Today marks the 50th anniversary of the SR-71 Blackbird’s first flight. On Dec. 22, 1964, the iconic American spy plane took off from a testing facility in Palmdale, California and set out to begin a career that would earn its spot in aviation history.
Development of the Blackbird started in Lockheed Martin’s famous and secretive Skunk Works division. Their goal; make a plane that would fly faster and higher than anything else out there.
The first version of the Blackbird was called the A-12 and was first flown in 1962. Two years later, the SR-71 came out, which carried more fuel and second seat for the Reconnaissance Systems Officer.
To this day, the SR-71 is the fastest and highest flying production airplane ever manufactured. Speeding through the atmosphere at Mach 3.2 (2,200 mph) generates intense heat, enough to melt traditional aircraft. To overcome these challenges, Lockheed says part of the solution was to design a titanium airframe, and the other part is in the aircraft’s color:
Skunk Works’ Ben Rich spent untold hours tackling the problem of how heat could be dissipated across the entire airframe. Then he recalled a simple lesson from one of his university courses: Black paint both emits and absorbs heat. The aircraft was painted black, and soon earned its name: ‘Blackbird.’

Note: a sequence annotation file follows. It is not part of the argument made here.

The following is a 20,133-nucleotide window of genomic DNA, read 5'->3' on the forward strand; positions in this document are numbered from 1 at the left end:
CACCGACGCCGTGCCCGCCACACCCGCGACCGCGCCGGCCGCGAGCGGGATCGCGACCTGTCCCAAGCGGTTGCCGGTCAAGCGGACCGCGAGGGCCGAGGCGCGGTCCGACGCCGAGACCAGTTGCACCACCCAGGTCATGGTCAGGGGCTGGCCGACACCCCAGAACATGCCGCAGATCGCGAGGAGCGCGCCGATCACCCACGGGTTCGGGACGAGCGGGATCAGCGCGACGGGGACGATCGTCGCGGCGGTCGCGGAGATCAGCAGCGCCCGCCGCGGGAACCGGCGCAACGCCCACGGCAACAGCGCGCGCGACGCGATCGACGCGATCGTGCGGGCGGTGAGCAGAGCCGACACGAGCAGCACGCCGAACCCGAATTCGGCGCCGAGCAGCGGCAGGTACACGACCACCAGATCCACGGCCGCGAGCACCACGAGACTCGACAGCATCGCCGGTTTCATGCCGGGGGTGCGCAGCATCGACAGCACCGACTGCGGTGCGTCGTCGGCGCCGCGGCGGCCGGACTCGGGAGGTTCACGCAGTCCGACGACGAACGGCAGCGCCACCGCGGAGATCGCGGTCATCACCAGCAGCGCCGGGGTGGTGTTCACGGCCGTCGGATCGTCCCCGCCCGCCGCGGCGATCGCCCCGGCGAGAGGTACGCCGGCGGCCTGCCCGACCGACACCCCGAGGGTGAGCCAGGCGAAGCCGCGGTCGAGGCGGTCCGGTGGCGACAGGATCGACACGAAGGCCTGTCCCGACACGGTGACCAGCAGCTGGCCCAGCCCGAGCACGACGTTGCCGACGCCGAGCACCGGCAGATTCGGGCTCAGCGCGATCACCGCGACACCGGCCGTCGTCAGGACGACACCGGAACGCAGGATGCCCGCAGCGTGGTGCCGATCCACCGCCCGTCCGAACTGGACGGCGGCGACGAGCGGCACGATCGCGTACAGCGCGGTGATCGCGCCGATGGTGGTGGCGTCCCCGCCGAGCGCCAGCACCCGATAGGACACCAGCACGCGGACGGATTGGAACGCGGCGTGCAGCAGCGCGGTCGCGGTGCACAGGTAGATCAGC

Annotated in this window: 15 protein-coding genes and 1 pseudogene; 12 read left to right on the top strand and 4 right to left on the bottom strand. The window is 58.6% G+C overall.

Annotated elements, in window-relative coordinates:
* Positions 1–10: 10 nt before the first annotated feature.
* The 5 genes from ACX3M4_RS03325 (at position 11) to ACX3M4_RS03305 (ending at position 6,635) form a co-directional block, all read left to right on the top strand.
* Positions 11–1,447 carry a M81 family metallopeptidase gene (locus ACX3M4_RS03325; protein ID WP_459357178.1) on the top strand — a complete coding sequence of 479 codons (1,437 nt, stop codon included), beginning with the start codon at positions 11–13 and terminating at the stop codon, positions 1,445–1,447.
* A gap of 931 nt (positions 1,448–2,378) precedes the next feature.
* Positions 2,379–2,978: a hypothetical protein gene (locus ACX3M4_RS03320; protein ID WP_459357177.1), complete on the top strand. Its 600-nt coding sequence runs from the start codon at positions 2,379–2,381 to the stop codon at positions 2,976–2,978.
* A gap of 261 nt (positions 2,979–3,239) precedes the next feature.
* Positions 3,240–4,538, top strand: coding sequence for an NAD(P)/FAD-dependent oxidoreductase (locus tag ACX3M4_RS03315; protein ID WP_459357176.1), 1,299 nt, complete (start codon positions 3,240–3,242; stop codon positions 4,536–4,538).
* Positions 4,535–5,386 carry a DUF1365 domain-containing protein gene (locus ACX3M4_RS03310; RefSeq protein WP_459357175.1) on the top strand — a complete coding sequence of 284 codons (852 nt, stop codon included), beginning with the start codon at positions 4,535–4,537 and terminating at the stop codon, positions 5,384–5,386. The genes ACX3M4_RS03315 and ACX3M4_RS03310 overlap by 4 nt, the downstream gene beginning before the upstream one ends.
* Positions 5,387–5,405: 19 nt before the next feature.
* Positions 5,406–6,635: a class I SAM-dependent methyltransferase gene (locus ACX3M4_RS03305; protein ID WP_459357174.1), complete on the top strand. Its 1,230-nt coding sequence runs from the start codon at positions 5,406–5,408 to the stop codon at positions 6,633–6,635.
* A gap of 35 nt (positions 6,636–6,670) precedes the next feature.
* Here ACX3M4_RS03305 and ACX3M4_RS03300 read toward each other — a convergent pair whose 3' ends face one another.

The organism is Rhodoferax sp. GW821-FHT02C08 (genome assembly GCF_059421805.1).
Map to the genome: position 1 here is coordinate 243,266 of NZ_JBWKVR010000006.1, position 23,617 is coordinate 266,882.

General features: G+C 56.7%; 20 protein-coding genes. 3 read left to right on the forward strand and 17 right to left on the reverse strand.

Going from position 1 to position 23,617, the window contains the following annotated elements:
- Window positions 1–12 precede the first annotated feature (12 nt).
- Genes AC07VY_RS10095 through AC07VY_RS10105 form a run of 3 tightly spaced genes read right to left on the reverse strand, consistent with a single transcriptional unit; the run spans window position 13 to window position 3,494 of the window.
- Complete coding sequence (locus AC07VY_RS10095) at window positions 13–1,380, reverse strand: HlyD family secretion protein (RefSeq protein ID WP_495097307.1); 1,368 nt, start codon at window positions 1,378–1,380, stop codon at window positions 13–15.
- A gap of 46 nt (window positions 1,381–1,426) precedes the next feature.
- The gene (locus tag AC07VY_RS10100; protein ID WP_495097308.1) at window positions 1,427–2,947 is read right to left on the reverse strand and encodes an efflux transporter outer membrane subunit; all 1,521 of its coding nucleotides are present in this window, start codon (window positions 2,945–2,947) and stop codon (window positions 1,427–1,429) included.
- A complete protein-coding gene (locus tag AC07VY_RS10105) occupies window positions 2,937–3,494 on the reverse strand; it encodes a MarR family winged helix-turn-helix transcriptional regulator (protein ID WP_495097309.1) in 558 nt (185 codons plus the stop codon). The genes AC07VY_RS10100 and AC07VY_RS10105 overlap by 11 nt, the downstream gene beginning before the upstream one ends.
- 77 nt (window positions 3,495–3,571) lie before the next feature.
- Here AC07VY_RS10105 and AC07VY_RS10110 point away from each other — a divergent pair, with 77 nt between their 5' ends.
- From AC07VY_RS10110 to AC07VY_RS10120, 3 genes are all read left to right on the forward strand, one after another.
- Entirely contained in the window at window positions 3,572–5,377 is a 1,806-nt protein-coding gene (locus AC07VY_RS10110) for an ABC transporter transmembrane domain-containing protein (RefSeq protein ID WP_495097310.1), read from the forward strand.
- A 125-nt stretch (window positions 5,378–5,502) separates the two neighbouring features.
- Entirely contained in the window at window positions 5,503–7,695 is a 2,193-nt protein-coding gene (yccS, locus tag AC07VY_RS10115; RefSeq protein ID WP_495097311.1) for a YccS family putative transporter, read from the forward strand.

The SR-71 was also made to be as stealthy as possible. To the Soviets, its radar signature would have looked, “bigger than a bird but smaller than a man.”
What was it like to fly such a machine? One pilot, Air Force Colonel Jim Wadkins, told Lockheed that,
At 85,000 feet and Mach 3, it was almost a religious experience. Nothing had prepared me to fly that fast… My God, even now, I get goose bumps remembering.
The Air Force officially retired the SR-71 in 1990, but it was still flown into the late nineties by NASA for high-speed research purposes. According to a NASA site, the last Blackbird flight took place on Oct. 9 1999.